Africa: Portrait - African Journalists Honored With DW Freedom Award

Mirriam Kaliza, Deutsche Welle's correspondent in Malawi: "Every morning when I come into the office, before I interact with anyone, I need to wash my hands with soap. The secretary also has to give me a face mask and gloves. It's so difficult to type on the keyboard wearing gloves."

Journalists from Uganda and Zimbabwe are among the recipients of the DW Freedom of Speech Award in recognition of the sacrifices they made while reporting during the coronavirus pandemic.

David Musisi Kalyankolo, a television journalist with Uganda's Bukedde TV, and Beatific Gumbwanda, a reporter with TellZim, a weekly newspaper in Zimbabwe, are among the 17 journalists from 14 countries who DW recognized for their outstanding courage taken while reporting during the coronavirus pandemic.

They represent all journalists worldwide who have disappeared or been arrested or threatened because they reported on the COVID-19 pandemic.

Attacked

Police severely beat Kalyankolo while at his home in early April, leaving him in a coma for ten hours. The men said they were enforcing the curfew. The police officer in charge was later arrested for allegedly assaulting the journalist.

"I felt pain when the policeman hit me. He hit me on the head, and I lost consciousness," Kalyankolo told DW.

"I only gained my consciousness after two days at Herona Hospital in Kisoga -- that is when I got to know anything."

Medics stitched Kalyankolo without anesthesia because he was unresponsive and bleeding a lot. Despite the attack, he has decided to carry on his work courageously.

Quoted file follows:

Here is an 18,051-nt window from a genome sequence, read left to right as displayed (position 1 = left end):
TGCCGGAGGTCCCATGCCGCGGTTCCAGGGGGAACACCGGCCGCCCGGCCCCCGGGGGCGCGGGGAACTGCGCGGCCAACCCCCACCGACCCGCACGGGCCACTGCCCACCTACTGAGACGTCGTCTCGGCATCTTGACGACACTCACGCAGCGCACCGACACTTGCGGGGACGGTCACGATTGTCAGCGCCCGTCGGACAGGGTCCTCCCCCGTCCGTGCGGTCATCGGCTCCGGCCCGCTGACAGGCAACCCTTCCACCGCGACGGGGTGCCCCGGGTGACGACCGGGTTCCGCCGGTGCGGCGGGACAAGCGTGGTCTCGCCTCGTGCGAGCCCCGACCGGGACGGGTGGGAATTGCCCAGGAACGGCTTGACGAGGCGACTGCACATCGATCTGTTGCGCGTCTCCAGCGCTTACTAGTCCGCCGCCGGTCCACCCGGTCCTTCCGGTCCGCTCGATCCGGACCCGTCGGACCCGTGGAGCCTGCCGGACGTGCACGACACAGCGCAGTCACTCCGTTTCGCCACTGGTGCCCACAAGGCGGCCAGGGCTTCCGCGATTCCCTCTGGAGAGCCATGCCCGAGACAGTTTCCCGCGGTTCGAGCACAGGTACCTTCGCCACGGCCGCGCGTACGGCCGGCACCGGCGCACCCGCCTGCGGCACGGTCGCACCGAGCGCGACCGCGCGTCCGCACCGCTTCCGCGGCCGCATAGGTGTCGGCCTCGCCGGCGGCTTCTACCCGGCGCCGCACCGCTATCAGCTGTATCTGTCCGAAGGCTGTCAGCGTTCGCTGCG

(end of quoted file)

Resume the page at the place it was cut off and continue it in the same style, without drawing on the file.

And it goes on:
"This award means a lot to me. I was assaulted, but I have continued with my work," he said.

"I treasure my job, and I find my job very important. All journalists out there should not take this profession for granted. If you choose to work, do exactly that. God will reward you."

Journalists persecuted

In 2020, in the midst of the coronavirus pandemic, DW decided to honor Kalyankolo and 16 other journalists from 14 countries.

Gumbwanda's story is no different. Zimbabwean police officers, who are known for their heavy-handed approach, arrested him on April 8 for violating lockdown regulations. He was detained for several hours despite producing his accreditation card.

"The Freedom of Speech Award 2020 is dedicated to all courageous journalists worldwide who are suffering repressions because they are reporting on the pandemic," said DW Director General Peter Limbourg.

"I now face a challenge that every time I go out in the sunshine, I feel dizzy, and that means I have to withdraw from work and take a rest in the shade for at least 30 minutes before I can get back behind the camera," Kalyankolo said.

"Many people have asked me why I don't give up on work, but that is not possible. It really hurts, especially working in the sun, I feel a lot of pain."

Since 2015, DW has presented the annual Freedom of Speech Award to a person or initiative that has shown an outstanding commitment to human rights and freedom of expression in the media.

Tagged:

More From: DW

Don't Miss

AllAfrica publishes around 800 reports a day from more than 140 news organizations and over 500 other institutions and individuals, representing a diversity of positions on every topic. We publish news and views ranging from vigorous opponents of governments to government publications and spokespersons. Publishers named above each report are responsible for their own content, which AllAfrica does not have the legal right to edit or correct.

Articles and commentaries that identify allAfrica.com as the publisher are produced or commissioned by AllAfrica. To address comments or complaints, please Contact us.